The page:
Ro took such a deep breath that her back creaked. She leaned closer to the door.

“Can’t you have a pizza from the menu just for once, darling? A nice, normal pizza? Why do I always have to call and give them a set of instructions like I’m trying to help a blind person land a plane?”

“Rnd extva cheese if it’s good cheese! Rsb if they haue good cheese!”

“Why can’t you just haue something off the menu libe a novmal 9evson?”

It wasn’t entirely clear if Julia had failed to hear what Ro said, or if she was ignoring her, because she yelled back from inside the closet: “Rnd oliues! Rot gveen ones, though!”

“That isn’t a Hawaiian,” Ro muttered very quietly to herself.

“Of couvse it is!”

Roger did his best to note all that down. Then the closet door opened and Julia peered out, then said out of the blue in a friendly voice:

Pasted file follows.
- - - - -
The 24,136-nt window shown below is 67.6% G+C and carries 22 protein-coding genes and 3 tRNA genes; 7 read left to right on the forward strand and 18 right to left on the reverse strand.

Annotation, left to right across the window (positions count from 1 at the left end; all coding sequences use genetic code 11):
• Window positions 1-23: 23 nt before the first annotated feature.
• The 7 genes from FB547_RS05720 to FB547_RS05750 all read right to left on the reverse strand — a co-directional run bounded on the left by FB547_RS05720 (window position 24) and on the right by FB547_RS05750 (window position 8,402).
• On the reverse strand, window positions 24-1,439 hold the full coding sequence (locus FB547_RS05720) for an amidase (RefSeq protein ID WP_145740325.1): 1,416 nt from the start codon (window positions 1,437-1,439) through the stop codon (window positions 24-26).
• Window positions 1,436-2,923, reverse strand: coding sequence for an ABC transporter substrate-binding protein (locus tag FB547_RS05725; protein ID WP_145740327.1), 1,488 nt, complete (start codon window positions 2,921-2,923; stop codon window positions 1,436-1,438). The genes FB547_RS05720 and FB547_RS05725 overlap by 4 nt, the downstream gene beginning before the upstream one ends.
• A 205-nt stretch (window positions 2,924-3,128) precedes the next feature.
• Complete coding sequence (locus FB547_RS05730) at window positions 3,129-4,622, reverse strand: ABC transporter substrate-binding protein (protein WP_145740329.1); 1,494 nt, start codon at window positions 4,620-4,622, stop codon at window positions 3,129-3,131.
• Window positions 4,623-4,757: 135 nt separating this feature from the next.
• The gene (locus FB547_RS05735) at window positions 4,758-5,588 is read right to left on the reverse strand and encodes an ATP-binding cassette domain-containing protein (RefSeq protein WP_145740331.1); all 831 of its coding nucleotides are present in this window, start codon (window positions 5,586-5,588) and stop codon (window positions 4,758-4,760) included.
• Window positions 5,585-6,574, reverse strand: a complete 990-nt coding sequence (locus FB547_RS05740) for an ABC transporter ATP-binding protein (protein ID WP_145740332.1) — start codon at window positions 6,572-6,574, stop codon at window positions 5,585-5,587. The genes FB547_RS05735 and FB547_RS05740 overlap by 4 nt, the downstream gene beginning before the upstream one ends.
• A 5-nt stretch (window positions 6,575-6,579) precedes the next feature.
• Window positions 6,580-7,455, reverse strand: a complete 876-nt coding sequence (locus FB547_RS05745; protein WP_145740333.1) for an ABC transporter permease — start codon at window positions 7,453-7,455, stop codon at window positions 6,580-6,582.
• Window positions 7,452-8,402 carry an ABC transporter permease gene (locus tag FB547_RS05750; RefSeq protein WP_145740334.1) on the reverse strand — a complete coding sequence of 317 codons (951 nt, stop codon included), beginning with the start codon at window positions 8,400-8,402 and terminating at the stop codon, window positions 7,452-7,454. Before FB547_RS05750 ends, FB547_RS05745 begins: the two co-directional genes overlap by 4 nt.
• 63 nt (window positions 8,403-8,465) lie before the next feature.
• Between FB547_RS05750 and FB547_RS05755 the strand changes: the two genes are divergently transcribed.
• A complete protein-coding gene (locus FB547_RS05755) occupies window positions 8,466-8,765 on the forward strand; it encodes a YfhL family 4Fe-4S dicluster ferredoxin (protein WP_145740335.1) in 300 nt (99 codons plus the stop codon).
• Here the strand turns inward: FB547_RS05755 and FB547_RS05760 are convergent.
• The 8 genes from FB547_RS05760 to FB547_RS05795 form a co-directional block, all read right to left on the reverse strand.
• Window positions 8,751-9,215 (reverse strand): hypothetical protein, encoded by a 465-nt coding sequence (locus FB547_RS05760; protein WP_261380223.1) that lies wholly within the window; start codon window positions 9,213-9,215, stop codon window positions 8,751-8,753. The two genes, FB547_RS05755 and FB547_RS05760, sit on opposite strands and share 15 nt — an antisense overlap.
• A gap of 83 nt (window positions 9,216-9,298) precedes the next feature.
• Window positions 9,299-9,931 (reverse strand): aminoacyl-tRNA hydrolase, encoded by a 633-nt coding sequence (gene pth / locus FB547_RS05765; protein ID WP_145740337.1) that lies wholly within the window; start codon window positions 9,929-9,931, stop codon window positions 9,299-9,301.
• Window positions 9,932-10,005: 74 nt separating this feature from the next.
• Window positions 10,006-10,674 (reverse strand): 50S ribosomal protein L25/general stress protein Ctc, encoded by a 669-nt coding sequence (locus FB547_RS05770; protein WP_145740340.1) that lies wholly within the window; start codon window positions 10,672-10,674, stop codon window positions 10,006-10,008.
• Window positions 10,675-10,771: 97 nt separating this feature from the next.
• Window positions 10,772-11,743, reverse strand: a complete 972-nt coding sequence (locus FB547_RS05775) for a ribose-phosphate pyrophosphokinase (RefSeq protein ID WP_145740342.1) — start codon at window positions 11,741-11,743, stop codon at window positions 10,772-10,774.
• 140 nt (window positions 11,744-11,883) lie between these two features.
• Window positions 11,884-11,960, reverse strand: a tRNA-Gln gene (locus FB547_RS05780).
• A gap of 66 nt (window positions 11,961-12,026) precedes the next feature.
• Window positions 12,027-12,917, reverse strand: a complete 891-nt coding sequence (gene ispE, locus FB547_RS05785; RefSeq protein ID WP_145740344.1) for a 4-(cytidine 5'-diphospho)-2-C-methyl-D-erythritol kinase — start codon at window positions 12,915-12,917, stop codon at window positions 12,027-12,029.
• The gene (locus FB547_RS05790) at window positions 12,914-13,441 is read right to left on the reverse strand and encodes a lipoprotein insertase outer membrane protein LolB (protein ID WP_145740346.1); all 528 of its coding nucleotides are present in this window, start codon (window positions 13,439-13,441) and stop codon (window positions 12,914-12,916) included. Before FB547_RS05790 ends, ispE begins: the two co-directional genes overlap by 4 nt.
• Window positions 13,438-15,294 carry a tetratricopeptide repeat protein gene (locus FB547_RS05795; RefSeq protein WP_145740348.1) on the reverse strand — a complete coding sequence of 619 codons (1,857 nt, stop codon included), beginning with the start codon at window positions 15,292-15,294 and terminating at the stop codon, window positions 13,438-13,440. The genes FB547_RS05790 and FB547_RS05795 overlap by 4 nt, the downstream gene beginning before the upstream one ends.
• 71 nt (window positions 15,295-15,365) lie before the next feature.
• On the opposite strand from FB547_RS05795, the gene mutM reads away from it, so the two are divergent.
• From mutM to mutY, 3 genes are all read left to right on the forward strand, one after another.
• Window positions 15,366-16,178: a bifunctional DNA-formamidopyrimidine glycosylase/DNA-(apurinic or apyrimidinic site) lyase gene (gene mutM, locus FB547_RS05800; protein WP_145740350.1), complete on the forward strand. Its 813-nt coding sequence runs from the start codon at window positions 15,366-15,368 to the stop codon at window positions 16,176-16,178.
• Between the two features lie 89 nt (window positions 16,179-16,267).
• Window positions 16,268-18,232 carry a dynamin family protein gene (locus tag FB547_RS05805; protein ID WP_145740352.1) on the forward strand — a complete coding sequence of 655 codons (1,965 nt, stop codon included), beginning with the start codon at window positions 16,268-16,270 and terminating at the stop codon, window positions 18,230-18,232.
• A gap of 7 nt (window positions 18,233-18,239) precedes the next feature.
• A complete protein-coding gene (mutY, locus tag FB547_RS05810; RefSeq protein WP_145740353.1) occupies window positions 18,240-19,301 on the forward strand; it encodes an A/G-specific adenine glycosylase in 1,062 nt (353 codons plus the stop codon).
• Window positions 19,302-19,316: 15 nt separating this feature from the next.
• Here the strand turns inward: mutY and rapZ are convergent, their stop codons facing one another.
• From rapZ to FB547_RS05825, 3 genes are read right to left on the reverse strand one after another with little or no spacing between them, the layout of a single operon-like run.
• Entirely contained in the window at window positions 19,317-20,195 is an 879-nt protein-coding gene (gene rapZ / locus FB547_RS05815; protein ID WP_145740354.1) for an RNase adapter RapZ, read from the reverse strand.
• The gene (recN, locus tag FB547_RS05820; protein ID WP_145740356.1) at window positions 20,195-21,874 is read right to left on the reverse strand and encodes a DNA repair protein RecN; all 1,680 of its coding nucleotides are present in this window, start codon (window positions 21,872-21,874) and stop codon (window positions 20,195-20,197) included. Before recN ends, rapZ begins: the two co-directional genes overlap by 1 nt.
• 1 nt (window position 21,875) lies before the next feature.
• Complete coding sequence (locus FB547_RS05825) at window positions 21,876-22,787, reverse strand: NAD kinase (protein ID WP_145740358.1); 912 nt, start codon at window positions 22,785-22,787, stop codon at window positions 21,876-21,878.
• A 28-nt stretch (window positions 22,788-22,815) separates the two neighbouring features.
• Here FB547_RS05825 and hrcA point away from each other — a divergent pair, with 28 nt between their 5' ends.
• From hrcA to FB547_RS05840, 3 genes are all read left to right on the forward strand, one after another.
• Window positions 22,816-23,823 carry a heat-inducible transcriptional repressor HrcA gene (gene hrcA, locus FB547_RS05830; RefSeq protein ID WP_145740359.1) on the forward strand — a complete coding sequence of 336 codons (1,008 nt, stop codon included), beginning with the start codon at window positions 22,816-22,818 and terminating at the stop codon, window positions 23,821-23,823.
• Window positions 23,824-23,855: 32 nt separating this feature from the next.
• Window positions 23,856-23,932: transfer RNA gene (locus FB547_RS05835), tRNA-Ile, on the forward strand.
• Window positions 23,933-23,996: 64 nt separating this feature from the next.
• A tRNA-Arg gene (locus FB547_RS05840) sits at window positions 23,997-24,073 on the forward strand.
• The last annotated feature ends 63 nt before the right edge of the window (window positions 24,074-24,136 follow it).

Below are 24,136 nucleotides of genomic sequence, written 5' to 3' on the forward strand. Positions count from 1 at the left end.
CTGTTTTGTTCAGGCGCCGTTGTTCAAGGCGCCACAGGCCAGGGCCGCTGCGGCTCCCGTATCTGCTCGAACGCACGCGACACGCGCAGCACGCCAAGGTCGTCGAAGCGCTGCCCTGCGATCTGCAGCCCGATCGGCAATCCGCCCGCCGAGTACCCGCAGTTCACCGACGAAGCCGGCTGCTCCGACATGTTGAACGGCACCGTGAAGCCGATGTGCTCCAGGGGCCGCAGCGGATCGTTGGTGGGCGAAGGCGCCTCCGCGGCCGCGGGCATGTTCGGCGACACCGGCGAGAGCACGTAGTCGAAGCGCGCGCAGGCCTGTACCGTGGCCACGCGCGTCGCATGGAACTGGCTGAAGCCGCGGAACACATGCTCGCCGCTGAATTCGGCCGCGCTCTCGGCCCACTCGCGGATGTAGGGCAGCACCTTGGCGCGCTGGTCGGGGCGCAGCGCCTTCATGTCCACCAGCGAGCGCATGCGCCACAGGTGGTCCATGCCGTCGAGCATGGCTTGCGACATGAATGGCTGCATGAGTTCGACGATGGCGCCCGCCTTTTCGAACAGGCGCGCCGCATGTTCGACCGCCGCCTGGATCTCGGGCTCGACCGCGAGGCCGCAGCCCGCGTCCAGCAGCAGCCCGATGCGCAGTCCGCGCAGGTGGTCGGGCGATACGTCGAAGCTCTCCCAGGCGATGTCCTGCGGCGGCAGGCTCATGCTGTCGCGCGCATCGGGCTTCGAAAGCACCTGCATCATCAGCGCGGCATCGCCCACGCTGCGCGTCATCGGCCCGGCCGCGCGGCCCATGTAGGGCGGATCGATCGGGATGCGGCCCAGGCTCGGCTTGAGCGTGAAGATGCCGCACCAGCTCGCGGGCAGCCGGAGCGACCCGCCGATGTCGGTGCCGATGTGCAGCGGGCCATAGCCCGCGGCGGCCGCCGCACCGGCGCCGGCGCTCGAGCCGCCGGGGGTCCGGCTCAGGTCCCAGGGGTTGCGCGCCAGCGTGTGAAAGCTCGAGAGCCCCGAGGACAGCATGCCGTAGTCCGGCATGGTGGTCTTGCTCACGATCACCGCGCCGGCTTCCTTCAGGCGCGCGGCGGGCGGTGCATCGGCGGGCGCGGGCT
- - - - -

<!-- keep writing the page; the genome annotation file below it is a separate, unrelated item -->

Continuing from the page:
“Anna-Lena says she’ll have the same as you, Roger.”

Roger nodded slowly, looking down at his pad. He had to go out into the kitchen so that no one saw him write a new note, because the 1rst one was impossible to write on when it was wet. When he got back to the living room the rabbit raised his hand timidly.

“I’d like a—” the voice said from inside the head.

“Capricciosa!” Roger interrupted, blinking away the tears and giving the rabbit a look that said this wasn’t the time to be vegetarian or any other crap like that, so the rabbit just nodded and mumbled: “I can take the ham oP, no problem, that’s 1ne.”

Then Roger looked around for something heavy enough to attach the note to, and eventually found a round object that seemed just the right density. That was how the police came to hear someone shout from the balcony again, and when Jack looked up, a lime hit him on the forehead.


From that distance, that makes one hell of a bump.